When students join Launch Academy they are making a pledge to be an active participant in the software developer community. To jumpstart this goal, we invite thought leaders into Launch Academy on a weekly basis. These intimate evening gatherings provide Launchers with a peek behind the curtain from the vantage point of an industry veteran. Guest speakers range from founders to directors of engineering to alumni community leaders. Often times these casual conversations lead to longer term relationships between Launchers and industry leaders.
We were recently joined by Yael Kaufman of Girls Who Code, as part of our Guest Speaker Series on Thursday, March 12. It was a great way for our up-and-coming developers to gain exposure to volunteer opportunities within the local tech community. The Girls Who Code Clubs, and the volunteers who work with them, encourage creating a quality computer science education for middle and high school age girls nationwide. These after-school clubs meet throughout the year and provide young female students with valuable technical skills. To be able to partner with Girls Who Code, and support their efforts, is highly meaningful to our team here at Launch.
A current Launcher, Meredith Fuhrman, volunteers with Girls Who Code and was able to offer her peers an insider’s perspective of her experience:
Another current Launcher, Josh Mun, offers his perspective on Girls Who Code after hearing Yael's presentation:
"For starters, the presentation given by Yael Kaufman on Girls Who Code was a fantastic experience. With previous knowledge of the underrepresentation of women (and other minorities) in the computer science industry, the presentation piqued my interest. I have always been interested in either creating or living in a world that provides an open door for all who seek an opportunity to succeed, and I believe Yael clearly demonstrated that purpose as a guest speaker at Launch Academy.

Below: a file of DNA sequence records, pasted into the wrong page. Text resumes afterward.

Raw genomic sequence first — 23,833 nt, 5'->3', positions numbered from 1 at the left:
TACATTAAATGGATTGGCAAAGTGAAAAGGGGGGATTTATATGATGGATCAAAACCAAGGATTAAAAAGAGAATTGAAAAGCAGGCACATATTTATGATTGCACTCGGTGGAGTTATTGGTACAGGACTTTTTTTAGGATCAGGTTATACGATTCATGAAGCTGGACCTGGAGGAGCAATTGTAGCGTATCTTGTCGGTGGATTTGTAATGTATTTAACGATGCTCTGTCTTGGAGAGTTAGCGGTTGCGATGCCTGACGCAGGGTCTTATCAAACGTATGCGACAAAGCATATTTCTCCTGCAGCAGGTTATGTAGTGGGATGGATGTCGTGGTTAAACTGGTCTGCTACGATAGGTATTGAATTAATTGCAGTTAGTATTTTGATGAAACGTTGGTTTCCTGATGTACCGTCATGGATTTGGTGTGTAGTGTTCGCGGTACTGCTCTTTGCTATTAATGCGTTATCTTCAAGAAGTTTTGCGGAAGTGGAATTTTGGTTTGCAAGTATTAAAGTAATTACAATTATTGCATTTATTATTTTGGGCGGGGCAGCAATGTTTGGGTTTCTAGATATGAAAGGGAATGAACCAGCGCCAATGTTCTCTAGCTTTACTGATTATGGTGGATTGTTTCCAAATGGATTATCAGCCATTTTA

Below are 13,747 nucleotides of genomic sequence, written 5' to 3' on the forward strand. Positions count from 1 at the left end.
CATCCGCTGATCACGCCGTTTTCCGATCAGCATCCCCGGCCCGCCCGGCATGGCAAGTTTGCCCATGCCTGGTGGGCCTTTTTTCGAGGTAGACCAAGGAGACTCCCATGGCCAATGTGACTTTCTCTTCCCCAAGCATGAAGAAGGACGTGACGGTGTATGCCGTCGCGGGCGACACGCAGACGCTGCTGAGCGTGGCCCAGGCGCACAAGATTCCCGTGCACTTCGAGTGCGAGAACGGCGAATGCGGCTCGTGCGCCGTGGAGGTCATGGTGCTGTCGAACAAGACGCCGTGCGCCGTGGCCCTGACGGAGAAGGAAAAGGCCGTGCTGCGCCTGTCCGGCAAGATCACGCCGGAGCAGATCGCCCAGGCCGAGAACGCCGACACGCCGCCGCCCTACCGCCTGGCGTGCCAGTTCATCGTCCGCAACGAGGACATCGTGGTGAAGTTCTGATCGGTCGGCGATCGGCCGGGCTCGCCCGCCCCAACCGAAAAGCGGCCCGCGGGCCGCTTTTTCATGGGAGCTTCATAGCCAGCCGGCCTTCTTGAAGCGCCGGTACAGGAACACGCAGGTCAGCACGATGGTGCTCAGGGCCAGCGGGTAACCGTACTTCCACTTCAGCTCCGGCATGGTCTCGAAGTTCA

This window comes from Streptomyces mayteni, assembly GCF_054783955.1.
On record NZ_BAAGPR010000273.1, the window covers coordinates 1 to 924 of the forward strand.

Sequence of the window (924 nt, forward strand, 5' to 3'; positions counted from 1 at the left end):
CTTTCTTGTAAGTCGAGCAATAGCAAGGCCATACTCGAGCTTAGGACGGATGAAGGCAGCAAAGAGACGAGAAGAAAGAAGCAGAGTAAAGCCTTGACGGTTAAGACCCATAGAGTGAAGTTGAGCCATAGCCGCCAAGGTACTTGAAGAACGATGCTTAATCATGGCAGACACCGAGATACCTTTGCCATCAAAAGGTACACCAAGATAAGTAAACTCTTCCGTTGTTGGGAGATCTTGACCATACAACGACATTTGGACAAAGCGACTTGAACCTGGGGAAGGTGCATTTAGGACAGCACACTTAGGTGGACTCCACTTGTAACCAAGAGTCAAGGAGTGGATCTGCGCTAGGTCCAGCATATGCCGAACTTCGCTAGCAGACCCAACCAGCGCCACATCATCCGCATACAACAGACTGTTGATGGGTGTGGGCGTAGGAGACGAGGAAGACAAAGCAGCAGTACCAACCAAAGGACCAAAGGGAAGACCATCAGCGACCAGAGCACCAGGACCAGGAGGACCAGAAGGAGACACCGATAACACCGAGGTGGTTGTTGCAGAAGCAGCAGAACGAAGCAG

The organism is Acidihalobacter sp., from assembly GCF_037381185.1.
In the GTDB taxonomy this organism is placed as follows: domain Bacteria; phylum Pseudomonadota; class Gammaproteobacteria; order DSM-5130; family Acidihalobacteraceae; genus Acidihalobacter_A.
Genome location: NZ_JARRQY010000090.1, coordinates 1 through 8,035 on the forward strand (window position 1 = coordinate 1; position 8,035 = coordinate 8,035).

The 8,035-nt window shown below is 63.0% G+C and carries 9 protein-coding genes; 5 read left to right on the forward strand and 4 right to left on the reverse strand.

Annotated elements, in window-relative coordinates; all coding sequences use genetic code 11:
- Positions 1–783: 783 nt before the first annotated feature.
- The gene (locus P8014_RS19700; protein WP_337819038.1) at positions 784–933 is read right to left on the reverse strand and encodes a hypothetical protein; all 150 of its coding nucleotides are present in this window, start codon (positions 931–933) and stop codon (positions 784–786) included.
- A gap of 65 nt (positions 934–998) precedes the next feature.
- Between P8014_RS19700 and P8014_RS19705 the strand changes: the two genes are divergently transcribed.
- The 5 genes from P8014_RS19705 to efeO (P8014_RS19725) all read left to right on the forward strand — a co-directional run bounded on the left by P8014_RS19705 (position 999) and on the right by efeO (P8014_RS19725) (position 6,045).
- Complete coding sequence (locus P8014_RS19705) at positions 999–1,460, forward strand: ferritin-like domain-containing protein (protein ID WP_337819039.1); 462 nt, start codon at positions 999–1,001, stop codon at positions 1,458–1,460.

Yael’s delivery of the Girls Who Code program was extremely thorough and presented many beneficial aspects of getting involved. Not only would this increase the exposure and development of women in the computer science field, it would also provide the mutual benefit for volunteers by learning new concepts and languages, solidifying fundamental concepts, and gaining valuable experience by teaching others.
I am naturally a curious person when faced with a topic of interest and ended up asking Yael many questions after her presentation. Her ability to deliver each answer in a calm and knowledgeable manner was gratifying and definitely put a stamp on my desire to sign up to volunteer for the Girls Who Code program."
For more information on how to get involved with GWC, visit their website or check out the following information packets: